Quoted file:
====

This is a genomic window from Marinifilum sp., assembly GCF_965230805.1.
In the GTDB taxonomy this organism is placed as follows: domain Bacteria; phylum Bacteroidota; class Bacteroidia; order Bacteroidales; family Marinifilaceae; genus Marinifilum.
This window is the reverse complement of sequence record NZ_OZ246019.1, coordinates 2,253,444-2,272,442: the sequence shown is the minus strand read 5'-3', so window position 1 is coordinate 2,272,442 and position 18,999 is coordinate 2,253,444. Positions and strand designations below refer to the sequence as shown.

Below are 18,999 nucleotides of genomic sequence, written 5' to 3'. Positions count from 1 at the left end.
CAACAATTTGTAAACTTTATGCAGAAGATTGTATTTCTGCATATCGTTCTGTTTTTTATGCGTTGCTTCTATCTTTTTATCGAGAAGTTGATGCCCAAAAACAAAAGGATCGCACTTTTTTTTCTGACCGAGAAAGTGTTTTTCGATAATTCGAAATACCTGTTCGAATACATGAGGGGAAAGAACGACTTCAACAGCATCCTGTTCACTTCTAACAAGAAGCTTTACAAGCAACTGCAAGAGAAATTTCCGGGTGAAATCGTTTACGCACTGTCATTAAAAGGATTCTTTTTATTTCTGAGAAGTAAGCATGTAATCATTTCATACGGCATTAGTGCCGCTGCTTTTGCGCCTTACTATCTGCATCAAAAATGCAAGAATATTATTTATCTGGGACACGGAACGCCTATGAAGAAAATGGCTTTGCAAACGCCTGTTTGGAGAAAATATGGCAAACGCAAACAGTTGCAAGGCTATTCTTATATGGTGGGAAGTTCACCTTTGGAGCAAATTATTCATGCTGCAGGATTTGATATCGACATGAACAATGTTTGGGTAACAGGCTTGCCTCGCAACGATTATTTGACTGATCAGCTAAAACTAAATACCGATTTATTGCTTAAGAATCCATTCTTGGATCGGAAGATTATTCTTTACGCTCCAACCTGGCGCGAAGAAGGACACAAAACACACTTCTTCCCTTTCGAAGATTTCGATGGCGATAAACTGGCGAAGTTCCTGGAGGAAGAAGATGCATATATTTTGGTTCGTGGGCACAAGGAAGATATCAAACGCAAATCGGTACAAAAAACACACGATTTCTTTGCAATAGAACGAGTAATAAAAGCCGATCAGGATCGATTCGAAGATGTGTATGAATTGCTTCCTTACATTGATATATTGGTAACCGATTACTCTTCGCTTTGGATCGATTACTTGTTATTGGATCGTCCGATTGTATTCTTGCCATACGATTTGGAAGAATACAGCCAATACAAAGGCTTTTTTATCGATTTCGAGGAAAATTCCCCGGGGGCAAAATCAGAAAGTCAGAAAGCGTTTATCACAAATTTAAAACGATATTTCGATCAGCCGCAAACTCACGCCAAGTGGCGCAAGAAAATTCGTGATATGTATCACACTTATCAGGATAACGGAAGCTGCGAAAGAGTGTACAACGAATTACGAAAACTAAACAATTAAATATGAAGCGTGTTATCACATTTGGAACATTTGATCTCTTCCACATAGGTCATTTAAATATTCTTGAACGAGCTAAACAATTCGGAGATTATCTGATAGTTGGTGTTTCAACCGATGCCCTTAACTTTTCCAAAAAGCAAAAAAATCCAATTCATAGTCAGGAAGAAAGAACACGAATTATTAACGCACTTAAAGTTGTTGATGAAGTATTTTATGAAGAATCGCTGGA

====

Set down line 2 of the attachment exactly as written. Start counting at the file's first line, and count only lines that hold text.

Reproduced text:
In the GTDB taxonomy this organism is placed as follows: domain Bacteria; phylum Bacteroidota; class Bacteroidia; order Bacteroidales; family Marinifilaceae; genus Marinifilum.